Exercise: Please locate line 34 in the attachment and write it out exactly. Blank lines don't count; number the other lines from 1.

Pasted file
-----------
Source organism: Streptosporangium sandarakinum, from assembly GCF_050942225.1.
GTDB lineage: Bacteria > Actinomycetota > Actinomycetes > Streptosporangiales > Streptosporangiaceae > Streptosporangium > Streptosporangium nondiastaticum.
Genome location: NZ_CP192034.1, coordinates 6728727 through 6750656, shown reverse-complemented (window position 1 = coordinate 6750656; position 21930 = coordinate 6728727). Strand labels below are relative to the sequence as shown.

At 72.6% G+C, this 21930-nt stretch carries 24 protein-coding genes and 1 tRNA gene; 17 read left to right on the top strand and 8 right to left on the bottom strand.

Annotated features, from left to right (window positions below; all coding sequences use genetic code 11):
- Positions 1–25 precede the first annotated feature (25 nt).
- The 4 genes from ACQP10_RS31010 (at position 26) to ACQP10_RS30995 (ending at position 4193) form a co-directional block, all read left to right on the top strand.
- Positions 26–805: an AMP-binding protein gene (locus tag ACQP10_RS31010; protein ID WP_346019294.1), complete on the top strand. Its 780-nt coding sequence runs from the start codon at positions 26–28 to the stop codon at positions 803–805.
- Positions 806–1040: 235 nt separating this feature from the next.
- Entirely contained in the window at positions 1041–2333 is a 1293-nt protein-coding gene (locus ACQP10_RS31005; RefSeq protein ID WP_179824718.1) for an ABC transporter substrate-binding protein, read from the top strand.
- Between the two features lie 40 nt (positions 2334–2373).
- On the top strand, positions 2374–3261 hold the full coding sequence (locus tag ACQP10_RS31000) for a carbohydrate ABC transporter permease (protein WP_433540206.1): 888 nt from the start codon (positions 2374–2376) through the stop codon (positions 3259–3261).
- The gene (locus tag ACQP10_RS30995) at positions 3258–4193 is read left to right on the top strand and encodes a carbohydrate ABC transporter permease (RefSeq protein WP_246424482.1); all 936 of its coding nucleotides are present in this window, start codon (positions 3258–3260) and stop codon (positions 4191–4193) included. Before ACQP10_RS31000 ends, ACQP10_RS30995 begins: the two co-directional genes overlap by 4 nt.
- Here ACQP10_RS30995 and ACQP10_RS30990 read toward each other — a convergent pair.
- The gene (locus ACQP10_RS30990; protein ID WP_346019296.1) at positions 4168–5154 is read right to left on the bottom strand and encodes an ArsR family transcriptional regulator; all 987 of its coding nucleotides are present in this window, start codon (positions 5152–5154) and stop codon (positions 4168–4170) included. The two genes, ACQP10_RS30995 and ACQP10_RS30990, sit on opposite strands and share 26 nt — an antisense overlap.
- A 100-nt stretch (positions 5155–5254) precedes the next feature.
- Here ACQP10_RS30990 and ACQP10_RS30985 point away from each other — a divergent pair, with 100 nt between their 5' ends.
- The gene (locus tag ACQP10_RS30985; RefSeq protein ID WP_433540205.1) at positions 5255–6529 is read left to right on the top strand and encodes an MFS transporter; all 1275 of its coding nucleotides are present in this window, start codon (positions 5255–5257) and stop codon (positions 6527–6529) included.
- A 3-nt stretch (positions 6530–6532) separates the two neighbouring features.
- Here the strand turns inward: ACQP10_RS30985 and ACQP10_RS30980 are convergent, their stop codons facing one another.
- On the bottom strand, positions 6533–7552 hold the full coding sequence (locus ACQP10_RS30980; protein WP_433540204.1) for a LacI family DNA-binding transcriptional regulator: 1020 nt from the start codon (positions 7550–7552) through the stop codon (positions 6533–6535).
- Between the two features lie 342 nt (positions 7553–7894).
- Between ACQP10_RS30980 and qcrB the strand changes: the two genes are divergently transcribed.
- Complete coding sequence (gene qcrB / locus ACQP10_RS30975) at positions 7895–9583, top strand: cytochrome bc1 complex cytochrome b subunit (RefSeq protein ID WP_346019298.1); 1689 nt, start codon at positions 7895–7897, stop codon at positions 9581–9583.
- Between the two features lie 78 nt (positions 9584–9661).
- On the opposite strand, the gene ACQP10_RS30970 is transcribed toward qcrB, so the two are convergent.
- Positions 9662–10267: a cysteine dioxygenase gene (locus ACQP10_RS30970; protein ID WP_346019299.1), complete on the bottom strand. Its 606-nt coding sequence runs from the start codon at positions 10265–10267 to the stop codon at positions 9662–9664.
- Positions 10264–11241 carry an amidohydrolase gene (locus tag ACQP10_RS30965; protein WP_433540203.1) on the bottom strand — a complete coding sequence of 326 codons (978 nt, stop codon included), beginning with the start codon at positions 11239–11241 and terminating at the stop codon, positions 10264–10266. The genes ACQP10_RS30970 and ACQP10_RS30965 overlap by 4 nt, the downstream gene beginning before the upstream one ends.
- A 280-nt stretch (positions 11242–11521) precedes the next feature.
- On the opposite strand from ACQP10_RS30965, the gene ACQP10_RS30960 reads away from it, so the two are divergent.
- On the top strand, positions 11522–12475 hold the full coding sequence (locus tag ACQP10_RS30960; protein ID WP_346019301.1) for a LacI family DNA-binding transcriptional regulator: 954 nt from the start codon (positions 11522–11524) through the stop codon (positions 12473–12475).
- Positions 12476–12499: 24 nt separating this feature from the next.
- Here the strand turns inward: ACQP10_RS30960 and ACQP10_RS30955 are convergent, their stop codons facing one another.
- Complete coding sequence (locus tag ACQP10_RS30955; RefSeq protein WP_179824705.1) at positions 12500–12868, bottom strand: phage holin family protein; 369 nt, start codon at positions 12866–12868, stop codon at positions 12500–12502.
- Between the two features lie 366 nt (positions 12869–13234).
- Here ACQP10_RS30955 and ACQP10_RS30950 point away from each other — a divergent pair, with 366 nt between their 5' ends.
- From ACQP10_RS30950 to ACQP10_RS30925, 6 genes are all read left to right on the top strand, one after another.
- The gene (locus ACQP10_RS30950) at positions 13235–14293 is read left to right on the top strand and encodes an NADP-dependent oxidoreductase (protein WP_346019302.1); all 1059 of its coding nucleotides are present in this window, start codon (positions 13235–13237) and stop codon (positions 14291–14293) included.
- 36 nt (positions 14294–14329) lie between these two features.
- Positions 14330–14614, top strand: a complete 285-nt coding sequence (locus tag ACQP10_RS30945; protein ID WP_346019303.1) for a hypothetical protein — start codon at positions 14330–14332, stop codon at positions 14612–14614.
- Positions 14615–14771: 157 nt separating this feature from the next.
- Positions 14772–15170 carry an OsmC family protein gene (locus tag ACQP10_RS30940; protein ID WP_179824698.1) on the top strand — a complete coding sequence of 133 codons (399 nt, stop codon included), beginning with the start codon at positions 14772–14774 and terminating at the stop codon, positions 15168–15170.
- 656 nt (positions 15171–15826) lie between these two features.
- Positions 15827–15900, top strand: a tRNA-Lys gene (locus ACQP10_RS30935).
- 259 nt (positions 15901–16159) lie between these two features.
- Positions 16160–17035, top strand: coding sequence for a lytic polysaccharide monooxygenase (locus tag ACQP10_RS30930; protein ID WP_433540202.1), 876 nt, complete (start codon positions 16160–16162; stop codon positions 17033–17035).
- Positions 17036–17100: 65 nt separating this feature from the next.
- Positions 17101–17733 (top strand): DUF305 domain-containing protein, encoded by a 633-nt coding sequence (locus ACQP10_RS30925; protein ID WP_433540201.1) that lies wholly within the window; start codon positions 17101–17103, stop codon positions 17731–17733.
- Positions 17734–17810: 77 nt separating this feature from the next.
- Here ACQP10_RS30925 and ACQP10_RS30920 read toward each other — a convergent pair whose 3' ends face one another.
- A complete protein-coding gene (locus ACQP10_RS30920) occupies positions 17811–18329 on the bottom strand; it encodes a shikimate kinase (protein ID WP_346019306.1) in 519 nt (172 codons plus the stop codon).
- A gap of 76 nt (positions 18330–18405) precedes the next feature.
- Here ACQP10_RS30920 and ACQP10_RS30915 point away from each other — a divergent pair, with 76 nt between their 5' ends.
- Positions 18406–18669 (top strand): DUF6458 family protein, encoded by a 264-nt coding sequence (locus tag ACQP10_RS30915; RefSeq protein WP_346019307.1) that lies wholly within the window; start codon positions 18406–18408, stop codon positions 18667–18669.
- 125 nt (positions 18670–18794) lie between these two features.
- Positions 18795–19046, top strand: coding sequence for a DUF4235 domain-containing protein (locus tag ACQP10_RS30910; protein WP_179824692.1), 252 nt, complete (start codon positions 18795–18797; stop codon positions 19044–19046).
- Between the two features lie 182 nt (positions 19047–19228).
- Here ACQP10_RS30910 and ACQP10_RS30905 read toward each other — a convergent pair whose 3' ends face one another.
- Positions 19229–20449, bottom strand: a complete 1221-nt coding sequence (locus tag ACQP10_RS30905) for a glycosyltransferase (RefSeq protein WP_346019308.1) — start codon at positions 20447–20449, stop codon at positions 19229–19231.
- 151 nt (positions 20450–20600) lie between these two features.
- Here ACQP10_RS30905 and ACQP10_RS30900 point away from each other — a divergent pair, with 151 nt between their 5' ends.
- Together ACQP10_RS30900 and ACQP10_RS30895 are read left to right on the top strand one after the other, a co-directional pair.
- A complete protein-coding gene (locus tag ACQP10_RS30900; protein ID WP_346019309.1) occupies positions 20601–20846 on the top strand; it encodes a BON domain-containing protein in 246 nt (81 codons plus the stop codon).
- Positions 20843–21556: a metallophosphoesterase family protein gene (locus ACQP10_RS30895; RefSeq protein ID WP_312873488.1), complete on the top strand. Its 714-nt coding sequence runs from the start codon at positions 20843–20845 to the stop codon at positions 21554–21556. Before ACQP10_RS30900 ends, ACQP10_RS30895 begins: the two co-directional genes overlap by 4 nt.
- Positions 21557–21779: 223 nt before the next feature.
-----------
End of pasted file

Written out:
- Complete coding sequence (locus tag ACQP10_RS30955; RefSeq protein WP_179824705.1) at positions 12500–12868, bottom strand: phage holin family protein; 369 nt, start codon at positions 12866–12868, stop codon at positions 12500–12502.